U.S.-Ukraine Cooperation Grows
By Linda D. Kozaryn
American Forces Press Service
WASHINGTON, May 3, 1997 The United States and Ukraine signed three agreements May 1, one aimed at further eliminating Ukraine's nuclear arms and two establishing military medical cooperation.
U.S. Defense Secretary William S. Cohen and Ukrainian Defense Minister Gen. Col. Oleksander Kuzmuk signed an amendment to the Strategic Nuclear Arms Elimination Agreement that gives Ukraine another $47 million to continue destroying nuclear weapon systems. The United States has already provided about $400 million to Ukraine under the Nunn-Lugar Cooperative Threat Reduction Program.
"The United States and Ukraine worked very closely together, and our cooperation has helped lead to the speedy removal of Ukraine's nuclear weapons," Cohen said at the Pentagon signing ceremony.
After the break-up of the former Soviet Union, Ukraine held the world's third largest nuclear arsenal. In 1993, Ukraine's leaders chose to abolish that arsenal of about 2,000 warheads and delivery systems.
"Ukraine made a very bold and progressive choice," Cohen said. "The people of Ukraine recognize that security comes from constructive alliances and not from nuclear weapons."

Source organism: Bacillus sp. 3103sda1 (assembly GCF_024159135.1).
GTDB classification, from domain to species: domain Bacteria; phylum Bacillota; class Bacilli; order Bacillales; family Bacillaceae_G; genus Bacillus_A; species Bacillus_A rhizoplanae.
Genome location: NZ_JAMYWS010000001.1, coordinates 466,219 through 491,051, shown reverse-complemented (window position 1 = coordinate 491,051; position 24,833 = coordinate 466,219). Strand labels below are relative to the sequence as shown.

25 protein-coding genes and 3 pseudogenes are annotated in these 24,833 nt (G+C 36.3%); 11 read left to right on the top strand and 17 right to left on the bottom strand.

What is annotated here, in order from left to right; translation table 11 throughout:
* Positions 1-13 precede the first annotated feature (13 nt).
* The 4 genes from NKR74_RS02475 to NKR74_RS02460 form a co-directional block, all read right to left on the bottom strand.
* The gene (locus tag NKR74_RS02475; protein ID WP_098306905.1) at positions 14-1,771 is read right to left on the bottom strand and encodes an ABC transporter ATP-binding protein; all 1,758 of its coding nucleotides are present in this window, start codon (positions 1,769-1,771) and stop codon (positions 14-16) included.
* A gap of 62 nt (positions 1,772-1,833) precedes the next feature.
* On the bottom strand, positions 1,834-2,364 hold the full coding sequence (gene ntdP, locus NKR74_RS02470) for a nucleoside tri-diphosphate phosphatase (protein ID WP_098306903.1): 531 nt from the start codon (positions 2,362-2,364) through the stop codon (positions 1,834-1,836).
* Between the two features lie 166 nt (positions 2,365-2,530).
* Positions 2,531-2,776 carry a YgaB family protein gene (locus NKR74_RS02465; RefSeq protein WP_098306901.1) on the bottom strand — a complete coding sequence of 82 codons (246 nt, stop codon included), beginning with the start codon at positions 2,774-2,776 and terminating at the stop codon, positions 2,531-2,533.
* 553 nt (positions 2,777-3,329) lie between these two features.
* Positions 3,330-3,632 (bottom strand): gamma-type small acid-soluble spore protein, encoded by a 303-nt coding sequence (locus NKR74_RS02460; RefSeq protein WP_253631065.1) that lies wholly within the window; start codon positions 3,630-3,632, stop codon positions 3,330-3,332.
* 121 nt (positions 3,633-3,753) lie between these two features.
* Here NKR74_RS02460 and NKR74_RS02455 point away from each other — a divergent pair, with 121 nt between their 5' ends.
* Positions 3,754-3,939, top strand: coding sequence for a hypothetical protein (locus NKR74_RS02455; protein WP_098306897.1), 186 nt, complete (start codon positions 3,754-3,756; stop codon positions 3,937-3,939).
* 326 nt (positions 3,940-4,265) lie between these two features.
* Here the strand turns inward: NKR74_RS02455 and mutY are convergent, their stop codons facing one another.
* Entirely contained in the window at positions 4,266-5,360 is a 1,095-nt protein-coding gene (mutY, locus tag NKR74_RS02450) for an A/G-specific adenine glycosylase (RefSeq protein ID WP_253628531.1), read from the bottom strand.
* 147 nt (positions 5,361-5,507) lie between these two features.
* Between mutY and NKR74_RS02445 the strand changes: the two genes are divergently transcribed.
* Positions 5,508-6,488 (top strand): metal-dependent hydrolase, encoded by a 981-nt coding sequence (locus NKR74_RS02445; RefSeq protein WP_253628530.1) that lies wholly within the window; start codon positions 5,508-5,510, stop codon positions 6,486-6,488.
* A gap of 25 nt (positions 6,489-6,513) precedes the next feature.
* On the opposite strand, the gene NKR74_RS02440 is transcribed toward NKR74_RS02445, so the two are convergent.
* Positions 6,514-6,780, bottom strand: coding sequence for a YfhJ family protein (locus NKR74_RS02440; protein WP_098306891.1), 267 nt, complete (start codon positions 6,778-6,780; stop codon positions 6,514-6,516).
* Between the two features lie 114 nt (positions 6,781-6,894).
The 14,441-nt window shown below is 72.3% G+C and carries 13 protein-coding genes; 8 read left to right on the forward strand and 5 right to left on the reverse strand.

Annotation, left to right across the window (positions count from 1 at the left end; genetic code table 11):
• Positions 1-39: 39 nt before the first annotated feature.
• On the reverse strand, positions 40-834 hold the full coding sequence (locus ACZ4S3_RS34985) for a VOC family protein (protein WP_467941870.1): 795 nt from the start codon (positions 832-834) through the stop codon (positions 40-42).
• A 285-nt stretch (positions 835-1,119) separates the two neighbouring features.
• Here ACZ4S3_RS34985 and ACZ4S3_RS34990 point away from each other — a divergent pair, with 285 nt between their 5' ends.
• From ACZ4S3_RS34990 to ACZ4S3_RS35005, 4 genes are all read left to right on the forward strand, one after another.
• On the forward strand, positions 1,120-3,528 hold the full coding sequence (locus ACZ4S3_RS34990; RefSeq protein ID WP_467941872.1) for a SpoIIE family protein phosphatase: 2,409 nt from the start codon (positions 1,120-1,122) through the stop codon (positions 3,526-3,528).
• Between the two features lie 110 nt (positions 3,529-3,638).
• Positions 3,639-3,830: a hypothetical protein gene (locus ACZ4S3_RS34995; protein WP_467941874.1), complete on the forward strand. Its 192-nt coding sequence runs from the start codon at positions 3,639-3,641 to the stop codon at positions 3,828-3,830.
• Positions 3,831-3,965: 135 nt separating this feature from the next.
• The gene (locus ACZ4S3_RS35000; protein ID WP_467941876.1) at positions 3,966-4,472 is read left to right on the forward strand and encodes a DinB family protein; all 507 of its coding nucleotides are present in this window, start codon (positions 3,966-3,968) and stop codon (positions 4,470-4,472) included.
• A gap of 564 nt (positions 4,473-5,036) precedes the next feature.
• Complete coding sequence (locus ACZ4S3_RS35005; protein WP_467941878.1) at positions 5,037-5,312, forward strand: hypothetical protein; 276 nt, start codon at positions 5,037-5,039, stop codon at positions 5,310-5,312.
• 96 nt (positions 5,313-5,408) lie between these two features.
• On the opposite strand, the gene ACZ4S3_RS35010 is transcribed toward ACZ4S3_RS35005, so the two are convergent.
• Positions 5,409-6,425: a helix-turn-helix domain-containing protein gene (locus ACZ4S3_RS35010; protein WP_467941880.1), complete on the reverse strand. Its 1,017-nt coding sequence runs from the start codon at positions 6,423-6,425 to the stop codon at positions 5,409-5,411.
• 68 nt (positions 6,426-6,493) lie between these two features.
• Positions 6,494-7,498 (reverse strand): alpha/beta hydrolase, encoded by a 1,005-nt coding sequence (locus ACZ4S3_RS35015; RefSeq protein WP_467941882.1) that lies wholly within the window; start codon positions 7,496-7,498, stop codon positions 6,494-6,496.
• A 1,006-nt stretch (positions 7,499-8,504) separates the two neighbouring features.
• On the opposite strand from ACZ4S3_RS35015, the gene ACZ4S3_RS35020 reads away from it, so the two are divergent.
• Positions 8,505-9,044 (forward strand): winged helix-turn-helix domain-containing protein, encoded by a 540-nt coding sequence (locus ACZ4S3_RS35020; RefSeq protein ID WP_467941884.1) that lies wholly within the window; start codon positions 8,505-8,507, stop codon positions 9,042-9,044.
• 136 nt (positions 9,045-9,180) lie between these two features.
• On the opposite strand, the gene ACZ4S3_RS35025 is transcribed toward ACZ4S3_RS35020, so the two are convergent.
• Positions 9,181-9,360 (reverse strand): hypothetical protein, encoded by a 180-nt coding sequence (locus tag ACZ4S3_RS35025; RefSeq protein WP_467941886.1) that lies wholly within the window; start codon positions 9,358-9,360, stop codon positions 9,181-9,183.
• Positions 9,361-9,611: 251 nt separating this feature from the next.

Ukraine did what the entire world "was expecting and wanted -- removed the warheads from its missiles," Kuzmuk said at the ceremony. Ukraine also removed all strategic equipment from its 50 long-range TU-160 and TU-95 bombers, similar to America's B-1 and B-52 bombers, he said. Ukrainian officials now wish to work with the United States as "a force for the betterment for the future of the world," Kuzmuk said.
During a three-day visit to the United States, the Ukrainian defense leader met with U.S. soldiers, sailors, airmen and Marines. He said he valued having this chance to talk with average Americans. "The impressions of America that were formed during the 70 years of our Soviet history are gone with the wind right now, and we wish to cooperate with the United States," Kuzmuk said.
The defense leaders signed a reciprocal health care agreement to provide military health care for Ukrainian service members and their families stationed in the United States for more than 30 days for training. Some noncommissioned officers and other military personnel are now training in the United States to help them with military reform plans, DoD officials said.
They also signed a statement of intent that calls for DoD and the Ukrainian Health Affairs Agency to examine opportunities for military medical cooperation in the future.
Kuzmuk invited Cohen to Ukraine this summer to see U.S. and Ukrainian troops participating in Partnership for Peace exercise Cooperative Neighbor. Cohen accepted, Kuzmuk said, adding, "When he comes, he will be able to see ... with his own eyes what Ukrainian and American soldiers together are creating."